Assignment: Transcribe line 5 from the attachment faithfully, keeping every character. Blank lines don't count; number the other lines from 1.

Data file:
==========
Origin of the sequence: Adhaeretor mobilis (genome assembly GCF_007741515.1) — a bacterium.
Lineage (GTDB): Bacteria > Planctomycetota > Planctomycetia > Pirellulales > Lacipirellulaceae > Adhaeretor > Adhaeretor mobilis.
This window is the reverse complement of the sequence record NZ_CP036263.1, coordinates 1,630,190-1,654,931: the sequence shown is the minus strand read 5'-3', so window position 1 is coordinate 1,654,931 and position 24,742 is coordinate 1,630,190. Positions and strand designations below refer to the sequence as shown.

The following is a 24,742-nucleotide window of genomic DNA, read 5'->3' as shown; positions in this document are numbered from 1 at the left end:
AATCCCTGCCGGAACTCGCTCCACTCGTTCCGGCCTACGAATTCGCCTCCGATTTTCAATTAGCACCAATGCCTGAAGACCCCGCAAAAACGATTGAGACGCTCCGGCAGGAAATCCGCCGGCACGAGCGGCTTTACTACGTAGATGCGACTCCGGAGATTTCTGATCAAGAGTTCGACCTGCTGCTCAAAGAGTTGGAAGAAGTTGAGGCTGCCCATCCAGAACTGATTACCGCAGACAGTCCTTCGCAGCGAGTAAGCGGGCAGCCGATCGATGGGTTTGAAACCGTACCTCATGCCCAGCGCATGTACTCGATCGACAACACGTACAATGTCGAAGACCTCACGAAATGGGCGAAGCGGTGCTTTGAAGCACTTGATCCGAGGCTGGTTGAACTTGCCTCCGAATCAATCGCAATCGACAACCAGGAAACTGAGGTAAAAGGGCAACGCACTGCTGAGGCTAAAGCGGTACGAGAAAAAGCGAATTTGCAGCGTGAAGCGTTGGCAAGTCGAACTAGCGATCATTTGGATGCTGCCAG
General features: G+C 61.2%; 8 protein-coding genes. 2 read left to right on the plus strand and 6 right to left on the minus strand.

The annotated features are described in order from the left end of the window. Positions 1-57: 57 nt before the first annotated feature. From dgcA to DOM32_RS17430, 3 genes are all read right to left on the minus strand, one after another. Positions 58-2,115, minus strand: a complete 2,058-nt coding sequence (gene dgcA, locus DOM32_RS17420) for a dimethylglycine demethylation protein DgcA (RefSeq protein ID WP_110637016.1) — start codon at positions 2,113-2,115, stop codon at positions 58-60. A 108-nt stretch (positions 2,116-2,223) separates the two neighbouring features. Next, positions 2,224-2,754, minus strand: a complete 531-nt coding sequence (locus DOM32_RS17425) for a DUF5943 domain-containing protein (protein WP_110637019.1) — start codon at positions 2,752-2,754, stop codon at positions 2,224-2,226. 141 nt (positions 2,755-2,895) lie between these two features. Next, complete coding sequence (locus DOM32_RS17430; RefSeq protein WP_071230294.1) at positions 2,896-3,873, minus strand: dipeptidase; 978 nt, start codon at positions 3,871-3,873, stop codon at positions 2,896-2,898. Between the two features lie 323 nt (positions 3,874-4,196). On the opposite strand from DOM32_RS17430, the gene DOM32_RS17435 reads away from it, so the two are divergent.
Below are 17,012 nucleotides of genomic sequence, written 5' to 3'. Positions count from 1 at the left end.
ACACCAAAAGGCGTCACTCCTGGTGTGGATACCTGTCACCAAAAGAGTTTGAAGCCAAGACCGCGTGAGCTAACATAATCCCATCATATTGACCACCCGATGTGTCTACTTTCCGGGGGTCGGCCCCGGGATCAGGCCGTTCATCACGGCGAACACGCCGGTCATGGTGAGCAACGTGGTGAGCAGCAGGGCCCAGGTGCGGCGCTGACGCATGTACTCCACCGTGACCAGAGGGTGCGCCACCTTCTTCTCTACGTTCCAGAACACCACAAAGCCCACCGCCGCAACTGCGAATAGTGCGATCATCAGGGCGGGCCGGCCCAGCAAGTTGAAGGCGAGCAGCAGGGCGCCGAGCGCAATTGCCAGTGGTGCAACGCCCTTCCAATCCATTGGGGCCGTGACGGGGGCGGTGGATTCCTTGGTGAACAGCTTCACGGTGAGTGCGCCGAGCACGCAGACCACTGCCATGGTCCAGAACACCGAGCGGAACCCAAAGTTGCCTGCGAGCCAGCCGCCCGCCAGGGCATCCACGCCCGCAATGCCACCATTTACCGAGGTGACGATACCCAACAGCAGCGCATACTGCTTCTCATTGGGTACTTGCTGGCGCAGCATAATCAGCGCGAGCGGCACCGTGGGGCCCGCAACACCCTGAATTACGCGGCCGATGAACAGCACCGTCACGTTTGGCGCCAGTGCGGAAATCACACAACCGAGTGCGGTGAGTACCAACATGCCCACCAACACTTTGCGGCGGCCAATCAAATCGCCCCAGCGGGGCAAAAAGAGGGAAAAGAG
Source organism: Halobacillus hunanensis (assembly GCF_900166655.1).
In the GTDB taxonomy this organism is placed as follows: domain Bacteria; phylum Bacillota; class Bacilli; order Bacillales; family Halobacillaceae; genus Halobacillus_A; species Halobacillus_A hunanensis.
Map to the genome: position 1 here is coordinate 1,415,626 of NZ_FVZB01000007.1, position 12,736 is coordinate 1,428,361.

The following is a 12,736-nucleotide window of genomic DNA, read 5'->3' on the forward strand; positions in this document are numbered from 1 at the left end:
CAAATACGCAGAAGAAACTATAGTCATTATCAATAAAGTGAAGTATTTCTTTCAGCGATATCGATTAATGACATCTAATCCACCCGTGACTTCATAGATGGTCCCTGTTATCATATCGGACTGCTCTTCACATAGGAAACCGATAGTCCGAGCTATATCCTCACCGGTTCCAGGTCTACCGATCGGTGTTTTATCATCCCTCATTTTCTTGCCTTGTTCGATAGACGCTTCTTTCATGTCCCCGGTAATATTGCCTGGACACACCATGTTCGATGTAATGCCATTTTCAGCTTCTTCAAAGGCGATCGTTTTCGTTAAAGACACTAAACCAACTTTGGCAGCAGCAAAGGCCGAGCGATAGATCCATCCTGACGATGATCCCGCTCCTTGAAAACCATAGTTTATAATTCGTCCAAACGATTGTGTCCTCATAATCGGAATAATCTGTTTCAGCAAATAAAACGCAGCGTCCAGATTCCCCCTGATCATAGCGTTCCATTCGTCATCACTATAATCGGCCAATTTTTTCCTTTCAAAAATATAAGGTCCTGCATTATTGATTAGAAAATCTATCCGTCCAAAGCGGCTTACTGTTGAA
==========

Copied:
AATCCCTGCCGGAACTCGCTCCACTCGTTCCGGCCTACGAATTCGCCTCCGATTTTCAATTAGCACCAATGCCTGAAGACCCCGCAAAAACGATTGAGACGCTCCGGCAGGAAATCCGCCGGCACGAGCGGCTTTACTACGTAGATGCGACTCCGGAGATTTCTGATCAAGAGTTCGACCTGCTGCTCAAAGAGTTGGAAGAAGTTGAGGCTGCCCATCCAGAACTGATTACCGCAGACAGTCCTTCGCAGCGAGTAAGCGGGCAGCCGATCGATGGGTTTGAAACCGTACCTCATGCCCAGCGCATGTACTCGATCGACAACACGTACAATGTCGAAGACCTCACGAAATGGGCGAAGCGGTGCTTTGAAGCACTTGATCCGAGGCTGGTTGAACTTGCCTCCGAATCAATCGCAATCGACAACCAGGAAACTGAGGTAAAAGGGCAACGCACTGCTGAGGCTAAAGCGGTACGAGAAAAAGCGAATTTGCAGCGTGAAGCGTTGGCAAGTCGAACTAGCGATCATTTGGATGCTGCCAG